Asian Blepharoplasty - The Most Popular Surgery For Asians

The term 'Asian' eyelid surgery comes from the western world, a more accurate term would be 'Oriental' blepharoplasty or 'Oriental' eyelid surgery. Blepharoplasty is the scientific term used by the scientific community which means 'eyelid refashioning' or 'eyelid reshaping'. Another name that is used interchangeably with the Oriental blepharoplasty is double-eyelid surgery.

For many people who are of Oriental or mix-Oriental descent, the presence of an oriental eyelid crease has been a much desirable look especially in the modern day culture where Chinese and Japanese pop icons and models have chosen to go under the knife or to use a temporary method by using glue or tape to get that skin crease.

Half of the people of Oriental descent lack an eyelid crease, while the other half may have a crease in the eyelid of some description. For many Asian or Oriental people, the choice to undergo eyelid refashioning surgery is to achieve wider and rounder eyes. Others seek out surgery to modify the monolid that lacks a crease into a double eyelid (with a crease present). Unlike Caucasians who seek out eyelid surgery to reduce signs of aging, lift droopy eyelids and remove eye bags, most Asian resort to double-eyelid surgery for the purpose of creating a second fold in the upper eyelid.

The surgical methods that are used with a goal to create a skin crease to enhance the appearance of eye, yet at the same time preserve the unique features of Oriental ethnicity for the patient work by these two approaches; closed thread/suture technique and open incision technique.
The suture technique uses simple stitches or sutures to create a crease in the eyelid by passing through the upper eyelid structures and positioning the suture to be concealed deep in the structures of the upper eyelid skin. This technique offers a relative ease in the performance of the procedure as no incision is involved. Patients are also delighted with the quick recovery time and it is reversible. The downside of the suture technique is that other factors like redundant skin, fat or muscle tissues are not addressed. Overtime, there is a potential for loss of crease, a risk in asymmetry and higher rate of loss of fold.

The second surgical method is the open incision technique which is done through an incision made in the upper eyelid which is placed within the desired crease to be created. This technique allows the best exposure to the upper eyelid anatomic structures and the surgeon can directly visualize the changes that he or she is going to make. There is different variety of open incision techniques such as partial incision double eyelid surgery which uses a limited size of incision that is made which requires stitches or sutures to re-approximate the cut edges on the upper eyelid.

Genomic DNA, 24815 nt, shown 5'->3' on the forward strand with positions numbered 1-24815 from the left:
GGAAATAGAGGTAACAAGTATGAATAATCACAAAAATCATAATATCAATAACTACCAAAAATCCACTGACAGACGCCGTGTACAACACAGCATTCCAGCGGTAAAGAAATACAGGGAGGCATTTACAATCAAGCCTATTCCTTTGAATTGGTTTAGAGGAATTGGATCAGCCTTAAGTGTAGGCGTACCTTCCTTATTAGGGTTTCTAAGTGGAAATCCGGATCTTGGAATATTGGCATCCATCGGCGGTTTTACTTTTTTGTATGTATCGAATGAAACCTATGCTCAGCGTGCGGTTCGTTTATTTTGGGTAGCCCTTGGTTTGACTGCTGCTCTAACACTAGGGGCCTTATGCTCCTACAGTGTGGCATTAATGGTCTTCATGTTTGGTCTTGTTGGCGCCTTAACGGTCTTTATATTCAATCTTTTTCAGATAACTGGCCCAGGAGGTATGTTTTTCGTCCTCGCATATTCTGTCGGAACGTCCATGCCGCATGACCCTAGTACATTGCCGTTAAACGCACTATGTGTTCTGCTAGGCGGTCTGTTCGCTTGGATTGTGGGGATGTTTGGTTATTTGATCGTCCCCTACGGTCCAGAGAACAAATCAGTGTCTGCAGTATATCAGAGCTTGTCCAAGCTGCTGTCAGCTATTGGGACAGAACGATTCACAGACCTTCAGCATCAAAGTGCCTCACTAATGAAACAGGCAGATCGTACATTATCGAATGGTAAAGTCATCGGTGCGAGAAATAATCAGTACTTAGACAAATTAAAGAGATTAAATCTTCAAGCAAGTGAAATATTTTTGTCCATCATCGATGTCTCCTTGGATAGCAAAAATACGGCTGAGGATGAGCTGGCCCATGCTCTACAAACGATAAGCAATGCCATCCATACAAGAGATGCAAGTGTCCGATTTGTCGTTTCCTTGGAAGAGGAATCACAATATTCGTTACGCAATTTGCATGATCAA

As compared to the suture technique, the open incision technique offers more predictable, long-term results. The surgeon with the guidance of the patient is able to choose the placement of the desired crease and work by addressing anatomic factors of the eyelids such as fat deposits, excess muscle and redundant upper eyelid skin that could compromise the new crease being formed. It is agreed by most plastic surgeons that this method is preferable has now become the gold standard in double eyelid surgery. The method is much more superior due to its long-lasting results, with no risk of sutures breaking issues since they are not used in the crease development. The open incision method makes for a more natural-looking eyelid crease that disappears naturally when a person closes or blinks their eyes.

Since the main aim of the Asian eyelid surgery is to refashion the eyelid while preserving the ethnic identity of the person, more subtle methods of double-eyelid surgery are employed. Many plastic surgeons from the West make the mistake of creating a crease that is placed way to high which is based on Caucasian measurements, thinking that the patients want to have a westernized look. Today, this incorrect interpretation can be avoided by using measurements that are suited for Asian eyes to give a more natural look. To avoid undesirable results, experts suggest using tape or paper clip to show your surgeon precisely how high you desire the crease to be.

Sherlyn Lee has built an interest in Blepharoplasty long before finally going for her surgery last year. Check out her website on to Cosmetic Eyelid Surgery [] and Asian Eyelid Surgery [].
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